Unfortunately I'm working tomorrow, but that means I can get my camera back before Monday, so I probably can shoot some footage with the lowest contrast settings and see if I can induce banding in something and post up an actual video sample.

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  • 5 Replies sorted by
  • Here is plan for you:

    1. Make source images B&W. It'll get rid of complete mess in your head related to colors.
    2. Understand that BEST (not WORST!) case for you is static scene on tripod.
    3. Understand that if you have two 8 bit values and add them producing 9 bit result (if they are large enough) it is no need to go with flag and tell that you used 16 bit intermediary buffer.
    4. Understand that you do not need to calculate "unique colors" or "unique shades" as it is pointless thing. As whole thing is basic school exercise.
    5. Understand that most modern cameras have more advanced version (it also involves feature matching and frame alignment) working for stills noise reduction.
  • If you can shoot an image of a blue sky with 8bit banding issues and process in this way to remove the 8bit banding, then I may agree with this flawed concept. Until you can upload images with proof that it works, I remain skeptical. Vitaliy is correct in his reply.

  • 8bit cameras that overcrank usually do so at the cost of compression artifacts and resolution, so I question the usefulness of eeking out an extra bit shooting in those modes. Some pictures showing the benefit would be great in any case.

  • You seem to be stuck on simple arithmetic of 1+1, that is what is a school exercise, it does not work like that, my program is not doing the frame averaging, Photoshop is, After Effects works similar to Photoshop when you frame average, and you get more than simple arithmetic simply due to the fact it isn't simple arithmetic of (126+127)/2 = 126.5 or 32384 in 16-bit space, etc. That isn't what happens. The averaging going on is a lot more complex than that.

    Moving camera and moving images are find to blend together, this is a very simple concept. You will get blur yes, but that blur is -supposed- to be there, we are talking about going from say 50p to 25p, it is not a photo where you need to align and register for stacking.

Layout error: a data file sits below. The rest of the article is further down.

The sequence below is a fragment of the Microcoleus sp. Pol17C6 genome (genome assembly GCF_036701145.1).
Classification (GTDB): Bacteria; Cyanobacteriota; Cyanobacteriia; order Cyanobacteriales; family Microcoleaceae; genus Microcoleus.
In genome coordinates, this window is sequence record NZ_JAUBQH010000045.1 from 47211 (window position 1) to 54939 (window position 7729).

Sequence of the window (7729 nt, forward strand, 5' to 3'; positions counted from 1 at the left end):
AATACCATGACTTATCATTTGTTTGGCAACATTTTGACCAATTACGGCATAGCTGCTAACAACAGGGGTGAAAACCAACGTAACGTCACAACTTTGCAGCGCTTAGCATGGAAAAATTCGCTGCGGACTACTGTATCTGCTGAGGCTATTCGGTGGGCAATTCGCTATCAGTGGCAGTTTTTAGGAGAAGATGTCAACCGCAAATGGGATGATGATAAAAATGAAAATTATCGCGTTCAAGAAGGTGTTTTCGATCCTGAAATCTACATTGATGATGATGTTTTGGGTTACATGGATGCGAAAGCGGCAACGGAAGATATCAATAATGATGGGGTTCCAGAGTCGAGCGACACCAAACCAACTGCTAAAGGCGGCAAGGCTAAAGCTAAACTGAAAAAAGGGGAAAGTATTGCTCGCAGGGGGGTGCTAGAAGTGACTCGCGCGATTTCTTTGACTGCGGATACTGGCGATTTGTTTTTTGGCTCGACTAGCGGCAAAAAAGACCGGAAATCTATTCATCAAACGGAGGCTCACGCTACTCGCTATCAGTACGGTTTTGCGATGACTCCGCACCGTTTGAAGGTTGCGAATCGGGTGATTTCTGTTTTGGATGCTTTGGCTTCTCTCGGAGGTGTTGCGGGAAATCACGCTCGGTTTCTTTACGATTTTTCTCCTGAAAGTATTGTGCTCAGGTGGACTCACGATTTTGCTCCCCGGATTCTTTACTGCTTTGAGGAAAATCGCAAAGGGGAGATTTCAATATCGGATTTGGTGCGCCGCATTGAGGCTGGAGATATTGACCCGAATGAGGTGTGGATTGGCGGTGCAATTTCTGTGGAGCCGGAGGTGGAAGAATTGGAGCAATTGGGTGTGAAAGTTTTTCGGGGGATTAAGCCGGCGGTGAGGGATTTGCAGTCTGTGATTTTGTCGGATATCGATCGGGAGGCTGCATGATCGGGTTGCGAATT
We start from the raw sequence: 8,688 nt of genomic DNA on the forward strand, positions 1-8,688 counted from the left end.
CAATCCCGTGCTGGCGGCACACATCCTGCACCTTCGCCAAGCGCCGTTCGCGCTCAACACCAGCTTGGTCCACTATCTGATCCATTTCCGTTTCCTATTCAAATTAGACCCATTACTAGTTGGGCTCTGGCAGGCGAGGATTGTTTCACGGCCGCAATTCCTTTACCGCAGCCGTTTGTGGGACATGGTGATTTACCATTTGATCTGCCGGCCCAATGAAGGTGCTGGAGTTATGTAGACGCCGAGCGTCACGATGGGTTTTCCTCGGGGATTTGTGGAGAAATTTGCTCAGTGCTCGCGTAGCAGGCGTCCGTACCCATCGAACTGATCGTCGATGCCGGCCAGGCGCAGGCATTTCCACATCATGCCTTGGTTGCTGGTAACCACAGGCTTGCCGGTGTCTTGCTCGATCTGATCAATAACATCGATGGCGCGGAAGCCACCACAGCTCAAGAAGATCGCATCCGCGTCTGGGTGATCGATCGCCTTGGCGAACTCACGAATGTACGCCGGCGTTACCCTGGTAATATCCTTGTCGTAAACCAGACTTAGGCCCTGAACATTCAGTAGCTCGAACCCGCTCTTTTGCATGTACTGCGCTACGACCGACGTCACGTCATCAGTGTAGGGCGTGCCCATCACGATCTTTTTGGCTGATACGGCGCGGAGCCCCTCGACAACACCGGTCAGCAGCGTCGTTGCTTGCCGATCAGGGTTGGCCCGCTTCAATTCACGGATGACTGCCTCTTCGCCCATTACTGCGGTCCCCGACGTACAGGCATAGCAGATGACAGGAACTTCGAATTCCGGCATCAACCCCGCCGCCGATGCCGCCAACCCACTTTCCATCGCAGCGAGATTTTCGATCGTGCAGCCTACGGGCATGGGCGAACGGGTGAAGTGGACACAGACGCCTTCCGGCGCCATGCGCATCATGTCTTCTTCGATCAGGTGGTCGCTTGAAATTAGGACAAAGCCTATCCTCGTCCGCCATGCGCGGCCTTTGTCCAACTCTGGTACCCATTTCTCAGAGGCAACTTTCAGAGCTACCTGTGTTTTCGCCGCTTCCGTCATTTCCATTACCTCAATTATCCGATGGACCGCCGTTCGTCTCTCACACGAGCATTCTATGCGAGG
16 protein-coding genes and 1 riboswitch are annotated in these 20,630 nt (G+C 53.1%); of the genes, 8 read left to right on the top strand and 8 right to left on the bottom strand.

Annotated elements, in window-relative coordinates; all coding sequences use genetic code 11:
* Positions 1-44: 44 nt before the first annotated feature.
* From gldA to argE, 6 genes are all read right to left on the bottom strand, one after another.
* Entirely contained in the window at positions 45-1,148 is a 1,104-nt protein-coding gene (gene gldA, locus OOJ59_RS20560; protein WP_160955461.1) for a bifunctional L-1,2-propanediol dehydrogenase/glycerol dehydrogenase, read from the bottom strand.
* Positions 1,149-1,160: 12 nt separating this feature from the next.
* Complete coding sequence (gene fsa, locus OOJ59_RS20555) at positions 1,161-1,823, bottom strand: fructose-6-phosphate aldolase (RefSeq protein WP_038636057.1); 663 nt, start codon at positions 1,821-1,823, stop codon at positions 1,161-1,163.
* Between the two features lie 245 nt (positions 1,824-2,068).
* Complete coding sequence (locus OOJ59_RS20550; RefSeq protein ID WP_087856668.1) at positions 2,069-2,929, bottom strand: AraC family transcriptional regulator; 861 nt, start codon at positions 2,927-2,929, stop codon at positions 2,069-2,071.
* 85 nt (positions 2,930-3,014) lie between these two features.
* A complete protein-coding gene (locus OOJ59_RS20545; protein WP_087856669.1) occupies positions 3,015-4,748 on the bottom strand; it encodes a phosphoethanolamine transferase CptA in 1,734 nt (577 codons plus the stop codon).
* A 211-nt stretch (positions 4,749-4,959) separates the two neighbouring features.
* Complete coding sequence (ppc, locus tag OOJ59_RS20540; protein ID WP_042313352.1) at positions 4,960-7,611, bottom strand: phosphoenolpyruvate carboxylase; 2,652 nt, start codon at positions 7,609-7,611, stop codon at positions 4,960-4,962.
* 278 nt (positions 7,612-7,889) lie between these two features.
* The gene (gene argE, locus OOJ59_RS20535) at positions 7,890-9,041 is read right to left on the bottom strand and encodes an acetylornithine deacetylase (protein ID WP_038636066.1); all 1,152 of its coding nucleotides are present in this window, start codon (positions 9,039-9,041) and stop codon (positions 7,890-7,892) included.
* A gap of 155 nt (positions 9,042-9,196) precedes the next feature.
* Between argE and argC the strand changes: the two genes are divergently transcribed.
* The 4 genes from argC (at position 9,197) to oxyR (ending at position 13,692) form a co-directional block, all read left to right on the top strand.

There is no mess in my head related to colours.

    The same reason it is also better to desaturate images in a high bit depth space than to do it in 8-bit or to shoot in B&W originally with 8-bit footage.

    In regards to B&W. These attachments have been heavily lifted with levels, they are deep shadows of GH2 1080p footage.

    If you take original 8-bit footage and desaturate in an 8-bit space, I get 256 tones - 8 bits. Attachment 1.

    If you take original 8-bit footage and desaturate in a 16-bit space, I get 639 tones - ~9.3 bits. Attachment 2. The sample looks about twice the number of tones - twice being 9 bits and our sample count ~9.3 bits, so that checks out. This already offers a mild improvement simply by doing the black and white conversion in a high bit depth space.

    If you take original 8-bit footage, and merge 2 adjacement frames in a 16-bit space, and desaturate them, I get 22,984 tones - ~14.5 bits. Attachment 3. This is the legitimate number of tones in the image. It may not be as accurate/good as a camera original recording at 14.5 bits, or 12-bits for that matter, but the improvement is well beyond what 9 bits can deliver. Yes I realise I'm going from ~24p to ~12p here, but the argument is the same:

    IF you have a high frame rate camera, you can use that frame rate to compensate for the lack of tones.

    @caveport, it's night here now, can't right now.

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  • @Athiril

    Get some good book on algorithms used in image processing, good library and understand how it work.

    As for now it is not serious talk. Because most of the thing you are telling is just inaccurate as you do not understand algorithms. I am sure you tell it just because slightly lack knowledge in this field and you will fix wires in the head as start digging deeper.